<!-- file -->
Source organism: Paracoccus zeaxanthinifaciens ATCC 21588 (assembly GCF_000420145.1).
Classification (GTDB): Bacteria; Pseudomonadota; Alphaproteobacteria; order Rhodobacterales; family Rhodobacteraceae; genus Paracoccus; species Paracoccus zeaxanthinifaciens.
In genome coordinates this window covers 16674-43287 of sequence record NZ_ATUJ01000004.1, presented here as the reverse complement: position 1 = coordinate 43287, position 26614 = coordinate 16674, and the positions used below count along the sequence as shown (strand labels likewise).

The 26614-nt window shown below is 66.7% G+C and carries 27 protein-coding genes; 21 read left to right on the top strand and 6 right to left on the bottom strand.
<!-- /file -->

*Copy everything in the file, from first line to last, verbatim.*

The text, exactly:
Source organism: Paracoccus zeaxanthinifaciens ATCC 21588 (assembly GCF_000420145.1).
Classification (GTDB): Bacteria; Pseudomonadota; Alphaproteobacteria; order Rhodobacterales; family Rhodobacteraceae; genus Paracoccus; species Paracoccus zeaxanthinifaciens.
In genome coordinates this window covers 16674-43287 of sequence record NZ_ATUJ01000004.1, presented here as the reverse complement: position 1 = coordinate 43287, position 26614 = coordinate 16674, and the positions used below count along the sequence as shown (strand labels likewise).

The 26614-nt window shown below is 66.7% G+C and carries 27 protein-coding genes; 21 read left to right on the top strand and 6 right to left on the bottom strand.